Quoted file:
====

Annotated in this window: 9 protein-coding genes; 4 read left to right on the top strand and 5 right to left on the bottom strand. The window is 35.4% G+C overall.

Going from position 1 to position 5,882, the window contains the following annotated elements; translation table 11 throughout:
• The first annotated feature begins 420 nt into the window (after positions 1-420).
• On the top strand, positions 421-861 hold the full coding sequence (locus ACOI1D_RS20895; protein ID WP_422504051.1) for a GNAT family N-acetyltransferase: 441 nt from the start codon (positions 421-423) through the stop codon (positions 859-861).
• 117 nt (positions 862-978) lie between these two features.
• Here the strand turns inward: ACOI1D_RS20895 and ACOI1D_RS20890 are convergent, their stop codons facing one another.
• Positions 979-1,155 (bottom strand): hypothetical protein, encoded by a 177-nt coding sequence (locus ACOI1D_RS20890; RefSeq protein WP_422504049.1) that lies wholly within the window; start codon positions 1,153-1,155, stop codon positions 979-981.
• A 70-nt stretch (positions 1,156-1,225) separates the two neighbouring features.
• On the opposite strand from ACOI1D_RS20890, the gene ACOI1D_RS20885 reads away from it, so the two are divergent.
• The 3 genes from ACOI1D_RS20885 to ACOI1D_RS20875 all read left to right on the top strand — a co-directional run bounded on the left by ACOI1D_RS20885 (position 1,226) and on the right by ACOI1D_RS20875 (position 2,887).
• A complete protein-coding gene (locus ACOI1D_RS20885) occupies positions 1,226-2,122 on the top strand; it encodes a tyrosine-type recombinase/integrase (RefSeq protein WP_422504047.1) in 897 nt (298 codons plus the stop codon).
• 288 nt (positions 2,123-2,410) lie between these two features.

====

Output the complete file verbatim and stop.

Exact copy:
Annotated in this window: 9 protein-coding genes; 4 read left to right on the top strand and 5 right to left on the bottom strand. The window is 35.4% G+C overall.

Going from position 1 to position 5,882, the window contains the following annotated elements; translation table 11 throughout:
• The first annotated feature begins 420 nt into the window (after positions 1-420).
• On the top strand, positions 421-861 hold the full coding sequence (locus ACOI1D_RS20895; protein ID WP_422504051.1) for a GNAT family N-acetyltransferase: 441 nt from the start codon (positions 421-423) through the stop codon (positions 859-861).
• 117 nt (positions 862-978) lie between these two features.
• Here the strand turns inward: ACOI1D_RS20895 and ACOI1D_RS20890 are convergent, their stop codons facing one another.
• Positions 979-1,155 (bottom strand): hypothetical protein, encoded by a 177-nt coding sequence (locus ACOI1D_RS20890; RefSeq protein WP_422504049.1) that lies wholly within the window; start codon positions 1,153-1,155, stop codon positions 979-981.
• A 70-nt stretch (positions 1,156-1,225) separates the two neighbouring features.
• On the opposite strand from ACOI1D_RS20890, the gene ACOI1D_RS20885 reads away from it, so the two are divergent.
• The 3 genes from ACOI1D_RS20885 to ACOI1D_RS20875 all read left to right on the top strand — a co-directional run bounded on the left by ACOI1D_RS20885 (position 1,226) and on the right by ACOI1D_RS20875 (position 2,887).
• A complete protein-coding gene (locus ACOI1D_RS20885) occupies positions 1,226-2,122 on the top strand; it encodes a tyrosine-type recombinase/integrase (RefSeq protein WP_422504047.1) in 897 nt (298 codons plus the stop codon).
• 288 nt (positions 2,123-2,410) lie between these two features.